Guidance on the management of motor neurone disease (MND), sometimes also known as amyotrophic lateral sclerosis (ALS), has previously appeared in documents including the Practice Parameter on the Care of the Patient with Amyotrophic Lateral Sclerosis [1] and the Practice Advisory on the use of Riluzole in the Management of Amyotrophic Lateral Sclerosis [2], both developed under the auspices of the American Academy of Neurology. While these documents give an excellent overview of their respective topics, this paper is aimed at hospital doctors and general practitioners looking after MND sufferers, their carers and families, in the UK. It is intended to emphasise the opportunities for symptomatic treatments which can ease the burden of suffering in this most This document is evidence-based where possible and, where evidence is not available, it is based on expert opinion of best practice. It has been developed by the UK MND Interest Group, based on an earlier document endorsed by Council of the Association of British Neurologists in June 1999 which was widely circulated among neurologists and others but not formally published. This document has been updated to take account of developments in practice since that time as well as recent guidance from the National Institute for Clinical Excellence (NICE) [3] on the use of riluzole Current management of MND however does not depend solely on medical treatment. The variability of symptoms and the rapid development of significant neurological disability also necessitate timely intervention from a wide range of staff in other health care disciplines. The quality of life of MND sufferers is increased when patients are managed by a multi-disciplinary team with a specific commitment to MND. Although it is not possible to provide access to such teams everywhere, it is hoped that this paper will increase awareness of the opportunities for symptomatic, as well as disease modifying, therapies among clinical colleagues. The World Federation of Neurology (WFN) Research Group on Neuromuscular Diseases has recently updated the El Escorial Criteria for the Diagnosis of MND [4] [http://www.wfnals.org/Airlie criteria/]. Although widely accepted these criteria were designed as an aid to clinical trials and research. They might thus be considered more restrictive than the “burden of proof” used in routine neurological practice. They do however accommodate differing levels of certainty of diagnosis and their use is encouraged. • The diagnosis should be communicated by a senior doctor, in privacy, with the opportunity • Patients should be accompanied by a relative and/or health professional who would be able • Regular feedback is essential, to ensure patients have understood the information that they have been given [5] and they should be encouraged to express their concerns. • Written information should be available about the disease, the Motor Neurone Disease Association and other follow-up contacts. • The diagnosis should be communicated to the General Practitioner (and family if not present when patient informed of diagnosis) without delay. A co-ordinated multidisciplinary approach is required to meet the rapidly changing physical and psychosocial needs of patients and carers throughout the course of the disease. This should be underpinned by the following principles: • Care encompassing the whole person and those that matter to them. • Prompt provision of treatments to secure symptom control and quality of life. • Respect for patient autonomy. • Open and sensitive communication, • Planning for the future and timely liaison e.g. with the palliative care team. The maintenance of optimal functional independence and well-being requires a multi-disciplinary • Drooling can be alleviated by anti-cholinergic drugs such as hyoscine (sublingual or transdermal), glycopyrrolate (subcutaneously), atropine (orally), tricyclic antidepressants (such as amitryptiline) and beta-blockers [6]. Non- pharmacological approaches such as salivary gland irradiation and duct ligation have been described. • Dysphagia is best managed in association with speech and language therapists as well as dieticians and, as it progresses, more invasive approaches such as PEG may need to be considered in consultation with patient and carer. Expert opinion favours early PEG [7]. • Speech and language therapists also help in the management of communication difficulties. When a communication aid is needed it is essential that it is provided promptly [8]. • Muscle cramps may be treated by quinine, diazepam, phenytoin and naftidrofuryl. Quinine, diazepam and phenytoin are often usefully given at bedtime. There is considerable individual variation in levels of response to these drugs. If one does not help, others might. • Spasticity can be helped by physiotherapy or drug treatment e.g. baclofen, dantrolene, • The impact of increasing limb weakness may be alleviated by specific interventions ranging from low-tech equipment such as simple splints and neck support collars designed for MND sufferers to environmental control systems and computer access technology [9, 10]. • Respiratory symptoms are distressing for patients and carers. Nocturnal hypoventilation may cause early morning headache and lethargy. There is a strong suggestion that non-invasive respiratory support improves quality of life [11] and should be considered at an early stage with appropriate specialist respiratory management in discussion with patients and carers [12]. Other symptomatic treatments such as opioids can relieve dyspnoea, coughing and choking. The *Breathing Space Kit contains medication which can be used by the carer, nurse or general practitioner for the emergency treatment of the acute episodes of respiratory distress which may occur in the terminal stages [13, 14]. The use of invasive ventilation is a complex issue which, if contemplated, requires early and careful discussion with patients • Depression should be differentiated from the natural sadness of disability. When present it may be treated with an appropriate antidepressant such as amitryptiline or a selective serotonin reuptake inhibiting drug (SSRI). These drugs may also relieve emotional lability and anxiety. Psychiatric advice may also be required. • Pain is common and may be managed at all stages with anti-spasticity drugs, non-steroidal agents and analgesics [16], using the principles of the WHO ladder including opioids such as oral morphine or fentanyl transdermal patches. Significant benefits can be achieved with Reviews of some of these therapies are currently registered with the Cochrane Collaboration [http://www.cochrane.co.uk]. It is hoped that coverage of this area will become more comprehensive in the future. These comments are based on clinical effectiveness only and do not Riluzole is the only drug currently licensed in the UK for the treatment of MND. Riluzole is a disease-modifying therapy. It does not cause symptomatic improvement and does not prevent death. Patients and carers need to be informed of the implications of the trial data before starting treatment. Evidence for its efficacy comes from two randomised placebo-controlled trials (RCT's) [17,18] see footnote+. The NICE (National Institute for Clinical Excellence) guidance [3] states that “1.1 Riluzole is recommended for the treatment of individuals with the amyotrophic lateral sclerosis (ALS) form of motor neurone disease (MND)” and “1.2 Riluzole therapy should be initiated by a neurological specialist with expertise in the management of MND. Routine supervision of therapy should be managed by locally agreed shared care protocols undertaken by general practitioners”. The Cochrane Systematic Review [19] concluded that “Riluzole 100mg per day is reasonably safe and probably prolongs survival by about two months in patients with ALS. More studies are needed, especially to clarify its effect in older patients (over 75 years) and those with more advanced disease.” Riluzole treatment is appropriately discussed with MND patients as soon as a working diagnosis has been made, although RCT evidence only exists currently for patients with definite or probable MND within the El Escorial Criteria [4]. Patient choice or adverse effects such as fatigue and nausea, may lead to cessation of therapy. Efficacy evidence from placebo-controlled randomised clinical trials only extends to 18 months of therapy. Nonetheless it is reasonable to continue therapy for longer than 18 months when considered appropriate by the clinician, patient and carers. However, it is not appropriate to start patients with advanced disease on riluzole or to prolong treatment into the terminal phase. . • Although there is published evidence from one placebo-controlled RCT [20] that insulin- like nerve growth factor (rhIGF-I) slows disease progression, this was not confirmed in a second RCT [21]. This drug is not licensed. • Many other putative disease-modifying therapies for MND have been investigated but have C Gardner-Thorpe, Consultant Neurologist, Exeter Neurosciences, Royal Devon and Exeter Hospital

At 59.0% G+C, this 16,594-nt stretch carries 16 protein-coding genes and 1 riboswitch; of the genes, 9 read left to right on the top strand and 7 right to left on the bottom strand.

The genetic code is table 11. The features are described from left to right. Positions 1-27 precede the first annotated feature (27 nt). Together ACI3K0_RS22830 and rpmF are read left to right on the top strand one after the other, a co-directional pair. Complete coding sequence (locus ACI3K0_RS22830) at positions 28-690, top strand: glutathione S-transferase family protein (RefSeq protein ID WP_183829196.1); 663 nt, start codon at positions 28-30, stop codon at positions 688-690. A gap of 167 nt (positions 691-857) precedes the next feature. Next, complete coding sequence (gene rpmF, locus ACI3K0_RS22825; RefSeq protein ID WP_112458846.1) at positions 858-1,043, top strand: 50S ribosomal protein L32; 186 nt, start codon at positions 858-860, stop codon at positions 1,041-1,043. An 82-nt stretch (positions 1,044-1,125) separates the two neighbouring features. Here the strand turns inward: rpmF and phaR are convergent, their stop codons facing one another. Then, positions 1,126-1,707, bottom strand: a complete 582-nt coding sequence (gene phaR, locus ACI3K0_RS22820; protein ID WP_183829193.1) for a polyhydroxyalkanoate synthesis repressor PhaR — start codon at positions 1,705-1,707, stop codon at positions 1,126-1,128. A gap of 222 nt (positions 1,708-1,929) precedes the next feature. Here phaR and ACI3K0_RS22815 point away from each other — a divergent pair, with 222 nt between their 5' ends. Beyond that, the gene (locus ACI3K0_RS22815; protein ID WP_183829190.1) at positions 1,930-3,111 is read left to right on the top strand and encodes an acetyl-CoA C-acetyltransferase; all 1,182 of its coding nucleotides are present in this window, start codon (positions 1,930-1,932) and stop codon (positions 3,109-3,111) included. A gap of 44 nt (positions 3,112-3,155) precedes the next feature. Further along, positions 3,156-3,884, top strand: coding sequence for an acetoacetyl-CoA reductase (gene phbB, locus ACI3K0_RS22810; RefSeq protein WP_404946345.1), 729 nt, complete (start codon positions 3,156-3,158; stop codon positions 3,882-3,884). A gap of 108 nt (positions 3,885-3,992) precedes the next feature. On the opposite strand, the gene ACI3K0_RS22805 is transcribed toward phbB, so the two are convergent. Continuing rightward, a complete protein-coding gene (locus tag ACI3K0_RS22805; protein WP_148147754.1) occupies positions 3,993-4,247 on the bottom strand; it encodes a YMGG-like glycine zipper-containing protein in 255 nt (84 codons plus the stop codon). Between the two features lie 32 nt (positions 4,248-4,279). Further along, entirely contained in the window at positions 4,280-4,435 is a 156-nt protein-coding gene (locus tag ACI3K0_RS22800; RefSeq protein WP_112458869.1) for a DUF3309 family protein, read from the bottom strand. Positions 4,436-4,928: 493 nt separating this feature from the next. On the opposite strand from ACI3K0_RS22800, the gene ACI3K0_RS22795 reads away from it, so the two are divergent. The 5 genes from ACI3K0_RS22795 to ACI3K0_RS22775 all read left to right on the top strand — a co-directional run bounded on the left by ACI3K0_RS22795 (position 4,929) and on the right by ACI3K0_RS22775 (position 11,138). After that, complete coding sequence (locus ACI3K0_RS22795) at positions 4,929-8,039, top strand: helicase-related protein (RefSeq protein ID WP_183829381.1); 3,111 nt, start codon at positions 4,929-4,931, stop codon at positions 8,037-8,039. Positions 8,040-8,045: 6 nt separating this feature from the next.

and Peninsular Medical School, Barrack Road, EXETER, EX2 5DW: D Jefferson; Consultant